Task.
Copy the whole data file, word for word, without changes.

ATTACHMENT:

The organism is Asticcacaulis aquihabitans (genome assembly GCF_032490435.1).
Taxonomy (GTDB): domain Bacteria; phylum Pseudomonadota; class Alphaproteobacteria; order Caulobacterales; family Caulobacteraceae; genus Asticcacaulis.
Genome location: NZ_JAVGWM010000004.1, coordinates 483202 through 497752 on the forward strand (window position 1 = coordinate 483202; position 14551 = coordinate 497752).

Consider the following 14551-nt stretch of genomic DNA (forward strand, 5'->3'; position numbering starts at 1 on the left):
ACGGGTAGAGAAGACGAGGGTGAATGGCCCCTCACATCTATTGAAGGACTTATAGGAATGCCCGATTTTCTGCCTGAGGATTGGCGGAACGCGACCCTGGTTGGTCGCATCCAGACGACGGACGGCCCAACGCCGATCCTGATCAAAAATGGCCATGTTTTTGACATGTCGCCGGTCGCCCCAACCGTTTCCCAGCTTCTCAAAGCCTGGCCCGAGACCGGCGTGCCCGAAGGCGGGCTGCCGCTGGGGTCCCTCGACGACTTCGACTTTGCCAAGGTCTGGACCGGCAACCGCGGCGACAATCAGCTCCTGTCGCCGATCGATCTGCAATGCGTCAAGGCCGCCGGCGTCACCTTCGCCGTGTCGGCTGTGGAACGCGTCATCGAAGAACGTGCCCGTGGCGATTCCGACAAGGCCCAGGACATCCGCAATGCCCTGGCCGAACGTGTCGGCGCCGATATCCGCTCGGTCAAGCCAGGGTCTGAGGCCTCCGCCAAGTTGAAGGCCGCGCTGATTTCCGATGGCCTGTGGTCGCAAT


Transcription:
The organism is Asticcacaulis aquihabitans (genome assembly GCF_032490435.1).
Taxonomy (GTDB): domain Bacteria; phylum Pseudomonadota; class Alphaproteobacteria; order Caulobacterales; family Caulobacteraceae; genus Asticcacaulis.
Genome location: NZ_JAVGWM010000004.1, coordinates 483202 through 497752 on the forward strand (window position 1 = coordinate 483202; position 14551 = coordinate 497752).

Consider the following 14551-nt stretch of genomic DNA (forward strand, 5'->3'; position numbering starts at 1 on the left):
ACGGGTAGAGAAGACGAGGGTGAATGGCCCCTCACATCTATTGAAGGACTTATAGGAATGCCCGATTTTCTGCCTGAGGATTGGCGGAACGCGACCCTGGTTGGTCGCATCCAGACGACGGACGGCCCAACGCCGATCCTGATCAAAAATGGCCATGTTTTTGACATGTCGCCGGTCGCCCCAACCGTTTCCCAGCTTCTCAAAGCCTGGCCCGAGACCGGCGTGCCCGAAGGCGGGCTGCCGCTGGGGTCCCTCGACGACTTCGACTTTGCCAAGGTCTGGACCGGCAACCGCGGCGACAATCAGCTCCTGTCGCCGATCGATCTGCAATGCGTCAAGGCCGCCGGCGTCACCTTCGCCGTGTCGGCTGTGGAACGCGTCATCGAAGAACGTGCCCGTGGCGATTCCGACAAGGCCCAGGACATCCGCAATGCCCTGGCCGAACGTGTCGGCGCCGATATCCGCTCGGTCAAGCCAGGGTCTGAGGCCTCCGCCAAGTTGAAGGCCGCGCTGATTTCCGATGGCCTGTGGTCGCAAT